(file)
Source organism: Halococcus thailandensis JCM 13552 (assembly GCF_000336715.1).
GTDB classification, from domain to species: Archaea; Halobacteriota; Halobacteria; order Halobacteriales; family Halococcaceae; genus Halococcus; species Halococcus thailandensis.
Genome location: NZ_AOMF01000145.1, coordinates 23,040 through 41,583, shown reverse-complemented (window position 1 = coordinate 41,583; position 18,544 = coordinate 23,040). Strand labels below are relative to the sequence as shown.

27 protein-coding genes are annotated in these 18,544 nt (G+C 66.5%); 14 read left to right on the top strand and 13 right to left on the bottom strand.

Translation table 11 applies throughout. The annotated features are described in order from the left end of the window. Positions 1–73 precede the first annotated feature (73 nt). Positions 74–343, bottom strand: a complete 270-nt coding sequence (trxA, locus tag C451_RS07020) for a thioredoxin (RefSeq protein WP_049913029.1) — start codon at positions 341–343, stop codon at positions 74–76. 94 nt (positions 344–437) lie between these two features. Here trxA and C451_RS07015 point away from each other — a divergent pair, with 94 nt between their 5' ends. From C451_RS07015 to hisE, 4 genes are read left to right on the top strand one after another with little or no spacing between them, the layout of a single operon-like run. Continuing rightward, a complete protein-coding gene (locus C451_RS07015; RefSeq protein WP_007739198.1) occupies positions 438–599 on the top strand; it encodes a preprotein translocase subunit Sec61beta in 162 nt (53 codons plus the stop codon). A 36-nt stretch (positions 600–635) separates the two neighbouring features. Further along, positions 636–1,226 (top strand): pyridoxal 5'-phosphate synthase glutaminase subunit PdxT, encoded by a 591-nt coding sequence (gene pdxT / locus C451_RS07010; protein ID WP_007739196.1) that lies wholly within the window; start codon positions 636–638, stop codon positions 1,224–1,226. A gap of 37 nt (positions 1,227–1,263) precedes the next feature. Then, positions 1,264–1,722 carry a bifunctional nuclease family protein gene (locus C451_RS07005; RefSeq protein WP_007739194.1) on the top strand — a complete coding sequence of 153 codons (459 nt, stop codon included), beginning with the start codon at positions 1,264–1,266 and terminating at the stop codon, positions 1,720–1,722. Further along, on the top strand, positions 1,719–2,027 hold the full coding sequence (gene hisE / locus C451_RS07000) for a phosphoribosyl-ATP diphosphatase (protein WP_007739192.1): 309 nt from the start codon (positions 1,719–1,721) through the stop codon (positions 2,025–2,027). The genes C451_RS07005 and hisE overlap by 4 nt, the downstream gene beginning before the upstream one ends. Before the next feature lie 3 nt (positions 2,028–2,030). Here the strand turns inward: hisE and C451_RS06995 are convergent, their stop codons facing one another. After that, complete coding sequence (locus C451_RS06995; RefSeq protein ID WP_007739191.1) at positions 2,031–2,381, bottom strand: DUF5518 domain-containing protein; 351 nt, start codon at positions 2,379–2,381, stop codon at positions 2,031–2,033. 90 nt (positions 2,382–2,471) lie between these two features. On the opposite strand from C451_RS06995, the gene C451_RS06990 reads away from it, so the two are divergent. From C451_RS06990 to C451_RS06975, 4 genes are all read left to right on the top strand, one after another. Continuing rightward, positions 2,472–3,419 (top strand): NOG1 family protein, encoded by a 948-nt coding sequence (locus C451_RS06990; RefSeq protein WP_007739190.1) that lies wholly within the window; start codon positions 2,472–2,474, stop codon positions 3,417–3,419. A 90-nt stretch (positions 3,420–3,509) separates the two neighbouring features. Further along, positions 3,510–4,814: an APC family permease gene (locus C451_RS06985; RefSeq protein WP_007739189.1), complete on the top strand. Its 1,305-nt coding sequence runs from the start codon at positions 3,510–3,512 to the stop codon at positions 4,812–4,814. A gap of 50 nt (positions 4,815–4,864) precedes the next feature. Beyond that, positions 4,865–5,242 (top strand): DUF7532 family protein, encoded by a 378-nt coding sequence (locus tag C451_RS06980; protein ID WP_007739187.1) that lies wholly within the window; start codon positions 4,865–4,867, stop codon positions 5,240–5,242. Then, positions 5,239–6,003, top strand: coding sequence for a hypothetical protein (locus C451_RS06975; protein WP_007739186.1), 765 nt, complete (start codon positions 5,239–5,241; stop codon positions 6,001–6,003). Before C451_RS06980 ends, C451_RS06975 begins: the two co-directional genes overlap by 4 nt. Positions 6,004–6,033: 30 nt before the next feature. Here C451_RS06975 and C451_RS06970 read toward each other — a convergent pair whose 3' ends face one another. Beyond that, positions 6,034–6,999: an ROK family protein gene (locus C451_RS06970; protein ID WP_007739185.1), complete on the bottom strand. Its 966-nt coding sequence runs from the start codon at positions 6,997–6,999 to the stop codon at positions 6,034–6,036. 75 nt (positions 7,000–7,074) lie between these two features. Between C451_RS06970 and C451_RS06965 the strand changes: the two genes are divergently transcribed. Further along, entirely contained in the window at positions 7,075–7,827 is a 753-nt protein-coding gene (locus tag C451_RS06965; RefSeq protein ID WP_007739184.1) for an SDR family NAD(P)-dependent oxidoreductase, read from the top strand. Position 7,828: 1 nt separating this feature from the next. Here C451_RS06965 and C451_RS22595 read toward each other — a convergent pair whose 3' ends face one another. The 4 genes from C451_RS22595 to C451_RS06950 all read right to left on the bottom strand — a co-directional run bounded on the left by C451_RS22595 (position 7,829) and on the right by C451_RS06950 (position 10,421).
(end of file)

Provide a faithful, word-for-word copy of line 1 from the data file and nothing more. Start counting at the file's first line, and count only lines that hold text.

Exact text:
Source organism: Halococcus thailandensis JCM 13552 (assembly GCF_000336715.1).